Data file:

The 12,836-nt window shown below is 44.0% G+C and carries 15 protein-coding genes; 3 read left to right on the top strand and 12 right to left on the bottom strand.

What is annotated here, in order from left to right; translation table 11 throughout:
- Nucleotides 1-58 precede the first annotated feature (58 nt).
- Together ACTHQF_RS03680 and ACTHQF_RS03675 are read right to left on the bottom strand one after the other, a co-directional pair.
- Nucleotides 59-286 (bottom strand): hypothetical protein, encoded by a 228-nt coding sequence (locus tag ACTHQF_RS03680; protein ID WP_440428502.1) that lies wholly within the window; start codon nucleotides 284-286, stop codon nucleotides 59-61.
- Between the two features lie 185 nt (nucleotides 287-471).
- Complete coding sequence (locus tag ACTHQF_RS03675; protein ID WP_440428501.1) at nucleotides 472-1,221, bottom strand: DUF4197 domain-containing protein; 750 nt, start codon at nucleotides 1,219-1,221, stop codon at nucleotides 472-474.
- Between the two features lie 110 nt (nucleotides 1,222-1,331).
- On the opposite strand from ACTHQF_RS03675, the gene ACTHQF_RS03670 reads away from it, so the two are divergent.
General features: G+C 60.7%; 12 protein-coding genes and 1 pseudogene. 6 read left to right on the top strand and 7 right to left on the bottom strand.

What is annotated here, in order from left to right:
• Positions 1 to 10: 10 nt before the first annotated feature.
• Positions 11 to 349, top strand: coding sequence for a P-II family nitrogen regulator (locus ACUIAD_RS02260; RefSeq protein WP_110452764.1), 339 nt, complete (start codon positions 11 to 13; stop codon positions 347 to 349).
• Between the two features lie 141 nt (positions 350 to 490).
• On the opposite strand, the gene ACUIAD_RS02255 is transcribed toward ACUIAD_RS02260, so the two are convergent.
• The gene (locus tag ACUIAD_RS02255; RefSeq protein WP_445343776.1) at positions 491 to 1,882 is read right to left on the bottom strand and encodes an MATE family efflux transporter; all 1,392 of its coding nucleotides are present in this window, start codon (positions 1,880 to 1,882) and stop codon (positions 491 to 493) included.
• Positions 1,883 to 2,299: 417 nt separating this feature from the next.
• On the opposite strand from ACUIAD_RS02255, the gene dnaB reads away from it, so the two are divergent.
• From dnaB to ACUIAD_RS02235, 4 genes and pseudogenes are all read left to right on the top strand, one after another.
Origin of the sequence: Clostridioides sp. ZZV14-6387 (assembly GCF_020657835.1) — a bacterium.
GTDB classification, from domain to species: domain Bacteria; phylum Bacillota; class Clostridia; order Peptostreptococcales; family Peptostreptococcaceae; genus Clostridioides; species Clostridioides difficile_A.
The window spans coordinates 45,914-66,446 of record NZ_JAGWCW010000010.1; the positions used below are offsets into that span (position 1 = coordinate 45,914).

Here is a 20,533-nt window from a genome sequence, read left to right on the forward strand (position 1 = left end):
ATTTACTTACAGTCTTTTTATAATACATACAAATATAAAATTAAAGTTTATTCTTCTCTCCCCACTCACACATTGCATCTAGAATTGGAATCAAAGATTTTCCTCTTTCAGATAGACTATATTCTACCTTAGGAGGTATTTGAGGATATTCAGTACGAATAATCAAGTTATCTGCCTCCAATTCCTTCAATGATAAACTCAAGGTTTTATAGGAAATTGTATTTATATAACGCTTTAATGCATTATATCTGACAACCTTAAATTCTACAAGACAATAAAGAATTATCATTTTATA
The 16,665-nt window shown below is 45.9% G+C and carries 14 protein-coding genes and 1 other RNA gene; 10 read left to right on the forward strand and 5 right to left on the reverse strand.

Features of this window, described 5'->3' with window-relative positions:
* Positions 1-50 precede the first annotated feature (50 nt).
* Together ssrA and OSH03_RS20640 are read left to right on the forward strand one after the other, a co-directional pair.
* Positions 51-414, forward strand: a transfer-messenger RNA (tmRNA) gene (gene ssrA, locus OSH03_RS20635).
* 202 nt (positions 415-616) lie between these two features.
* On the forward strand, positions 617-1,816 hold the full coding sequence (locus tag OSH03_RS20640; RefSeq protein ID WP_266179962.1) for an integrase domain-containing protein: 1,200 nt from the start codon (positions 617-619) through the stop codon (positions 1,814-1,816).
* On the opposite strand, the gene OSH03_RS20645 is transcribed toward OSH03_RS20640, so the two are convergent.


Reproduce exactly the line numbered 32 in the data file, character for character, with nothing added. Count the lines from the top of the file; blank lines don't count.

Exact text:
* On the opposite strand, the gene OSH03_RS20645 is transcribed toward OSH03_RS20640, so the two are convergent.